Additionally, microbiome diversity varies widely between individuals, with stark differences seen between demographics like age, geographic region, and many other factors. A variety of influences can change the microbe population in the gut including DNA from microorganisms passed on from the mother through the birth canal and through breast milk; environmental exposures, and specifically, diet.
Microbiome diversity is becoming a key marker of health and longevity. Some people may have acquired a robust microbiome, while others may struggle with food sensitivities and stomach problems due to a lack of good bacteria. Making sure the microbiome is healthy can have numerous benefits on overall well being. (3)
Common Symptoms Of An Unhealthy Gut Microbiome
Since the microbiome plays a key role in overall health, an imbalance can result in a variety of symptoms. Signs of an unhealthy gut are varied, but there are some common areas where an imbalance of gut bacteria -- called gut dysbiosis -- is most noticed.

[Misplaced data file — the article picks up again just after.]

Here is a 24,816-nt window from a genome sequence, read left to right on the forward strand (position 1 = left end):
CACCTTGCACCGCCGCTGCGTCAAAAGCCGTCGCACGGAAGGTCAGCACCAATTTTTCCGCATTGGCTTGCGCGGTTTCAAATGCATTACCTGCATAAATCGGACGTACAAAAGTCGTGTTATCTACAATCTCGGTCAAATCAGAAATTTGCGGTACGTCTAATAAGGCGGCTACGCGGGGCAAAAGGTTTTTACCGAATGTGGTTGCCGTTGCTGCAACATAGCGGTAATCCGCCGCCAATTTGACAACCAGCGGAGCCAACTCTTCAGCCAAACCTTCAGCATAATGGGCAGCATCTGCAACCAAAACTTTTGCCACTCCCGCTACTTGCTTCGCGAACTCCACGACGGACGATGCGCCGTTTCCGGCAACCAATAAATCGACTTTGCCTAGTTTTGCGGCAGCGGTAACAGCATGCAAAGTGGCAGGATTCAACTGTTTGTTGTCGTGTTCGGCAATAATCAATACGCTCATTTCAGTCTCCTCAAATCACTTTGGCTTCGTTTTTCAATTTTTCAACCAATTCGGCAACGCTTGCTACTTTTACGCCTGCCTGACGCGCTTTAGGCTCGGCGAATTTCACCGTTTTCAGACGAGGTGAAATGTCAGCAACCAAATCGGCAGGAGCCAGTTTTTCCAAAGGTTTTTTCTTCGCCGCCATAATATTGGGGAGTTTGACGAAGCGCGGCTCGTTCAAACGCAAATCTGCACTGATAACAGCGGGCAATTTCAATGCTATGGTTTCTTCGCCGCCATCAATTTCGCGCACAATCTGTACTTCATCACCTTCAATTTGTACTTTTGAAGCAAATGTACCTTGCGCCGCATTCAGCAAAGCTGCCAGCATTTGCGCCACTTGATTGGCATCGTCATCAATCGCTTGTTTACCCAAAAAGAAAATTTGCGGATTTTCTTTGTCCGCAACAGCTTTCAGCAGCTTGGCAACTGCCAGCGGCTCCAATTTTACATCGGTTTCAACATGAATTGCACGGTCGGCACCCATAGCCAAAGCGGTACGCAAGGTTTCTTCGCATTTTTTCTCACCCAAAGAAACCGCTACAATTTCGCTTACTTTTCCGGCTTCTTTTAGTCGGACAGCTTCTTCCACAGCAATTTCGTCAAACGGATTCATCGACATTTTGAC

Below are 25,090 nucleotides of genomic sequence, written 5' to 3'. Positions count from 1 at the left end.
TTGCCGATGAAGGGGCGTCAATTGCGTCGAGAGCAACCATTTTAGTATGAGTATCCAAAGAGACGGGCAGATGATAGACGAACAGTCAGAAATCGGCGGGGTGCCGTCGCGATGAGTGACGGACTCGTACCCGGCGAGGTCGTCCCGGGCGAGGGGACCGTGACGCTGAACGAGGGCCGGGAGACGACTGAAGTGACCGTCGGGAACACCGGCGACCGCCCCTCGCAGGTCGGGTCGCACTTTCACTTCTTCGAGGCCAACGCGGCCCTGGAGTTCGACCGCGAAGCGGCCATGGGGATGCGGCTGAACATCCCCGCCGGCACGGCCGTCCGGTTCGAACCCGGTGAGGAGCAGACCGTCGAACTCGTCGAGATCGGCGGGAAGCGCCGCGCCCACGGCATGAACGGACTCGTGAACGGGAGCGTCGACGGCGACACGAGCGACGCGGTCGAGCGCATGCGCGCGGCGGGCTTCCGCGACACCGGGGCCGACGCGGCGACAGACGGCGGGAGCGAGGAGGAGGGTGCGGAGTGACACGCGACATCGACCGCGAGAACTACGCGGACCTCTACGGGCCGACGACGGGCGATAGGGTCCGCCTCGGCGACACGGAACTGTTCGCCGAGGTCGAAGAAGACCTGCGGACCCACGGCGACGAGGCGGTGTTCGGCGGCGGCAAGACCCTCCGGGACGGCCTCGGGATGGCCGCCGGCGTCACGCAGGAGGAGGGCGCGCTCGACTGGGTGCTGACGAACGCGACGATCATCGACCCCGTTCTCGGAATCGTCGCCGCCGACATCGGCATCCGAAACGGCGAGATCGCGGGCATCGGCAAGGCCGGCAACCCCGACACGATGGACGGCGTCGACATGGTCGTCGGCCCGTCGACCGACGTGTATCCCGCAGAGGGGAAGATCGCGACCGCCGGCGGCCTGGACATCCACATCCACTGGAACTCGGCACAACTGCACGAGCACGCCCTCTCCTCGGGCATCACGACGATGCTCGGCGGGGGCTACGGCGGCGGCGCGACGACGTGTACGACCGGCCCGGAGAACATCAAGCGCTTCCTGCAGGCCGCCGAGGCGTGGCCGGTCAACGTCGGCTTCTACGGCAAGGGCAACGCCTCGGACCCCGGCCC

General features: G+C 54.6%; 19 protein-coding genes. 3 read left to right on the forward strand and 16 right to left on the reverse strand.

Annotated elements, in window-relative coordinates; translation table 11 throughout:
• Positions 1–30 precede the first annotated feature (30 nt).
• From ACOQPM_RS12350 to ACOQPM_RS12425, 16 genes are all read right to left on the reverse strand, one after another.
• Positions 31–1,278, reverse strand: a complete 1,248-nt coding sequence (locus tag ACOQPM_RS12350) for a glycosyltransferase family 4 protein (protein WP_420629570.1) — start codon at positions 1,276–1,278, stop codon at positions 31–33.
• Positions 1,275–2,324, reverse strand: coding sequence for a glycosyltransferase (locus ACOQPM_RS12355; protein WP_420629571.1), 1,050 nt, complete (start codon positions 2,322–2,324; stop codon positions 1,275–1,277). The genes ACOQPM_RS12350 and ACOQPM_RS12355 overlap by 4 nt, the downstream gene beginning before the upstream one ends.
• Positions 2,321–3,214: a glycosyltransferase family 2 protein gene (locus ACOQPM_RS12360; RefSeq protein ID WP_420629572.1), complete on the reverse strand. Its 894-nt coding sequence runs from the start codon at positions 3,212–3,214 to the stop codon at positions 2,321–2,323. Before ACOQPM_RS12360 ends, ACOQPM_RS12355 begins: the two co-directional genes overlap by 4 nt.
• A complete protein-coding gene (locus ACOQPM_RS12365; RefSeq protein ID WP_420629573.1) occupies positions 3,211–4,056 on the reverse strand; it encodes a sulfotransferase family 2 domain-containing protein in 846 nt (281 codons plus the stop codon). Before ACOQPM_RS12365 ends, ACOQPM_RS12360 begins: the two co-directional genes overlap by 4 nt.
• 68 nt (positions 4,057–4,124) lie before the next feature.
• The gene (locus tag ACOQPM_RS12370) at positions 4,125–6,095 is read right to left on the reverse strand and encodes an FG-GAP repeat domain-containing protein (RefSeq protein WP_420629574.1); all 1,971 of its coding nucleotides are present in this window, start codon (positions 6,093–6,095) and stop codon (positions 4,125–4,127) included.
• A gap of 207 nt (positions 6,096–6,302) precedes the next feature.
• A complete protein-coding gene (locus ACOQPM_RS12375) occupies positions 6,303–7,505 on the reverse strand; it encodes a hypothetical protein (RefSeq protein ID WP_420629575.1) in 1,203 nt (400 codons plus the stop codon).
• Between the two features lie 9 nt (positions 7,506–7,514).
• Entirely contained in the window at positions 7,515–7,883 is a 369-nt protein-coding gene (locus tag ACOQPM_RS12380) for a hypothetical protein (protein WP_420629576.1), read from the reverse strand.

- Digestive problems Regular symptoms of bloating, gas, constipation, diarrhea, and heartburn can all indicate gut dysbiosis. For example, patients with Irritable Bowel Syndrome (IBS) were shown to have a lower diversity of healthy gut bacteria than healthy individuals or were missing certain types of bacteria. An unbalanced microbiome may have trouble processing food and eliminating waste. (5, 6)
- Autoimmune conditions. When the microbiome is out of balance, systemic inflammation can result. This can lead to autoimmune disorders, such as type 1 diabetes, where the immune system attacks healthy cells. (6)
- Fatigue, and sleep problems. There is a documented link between the gut and the brain. Serotonin, a hormone that affects both mood and sleep, is primarily produced in the gut. An unbalanced microbiome, then, could be contributing to insomnia, poor sleep, and chronic fatigue. (5)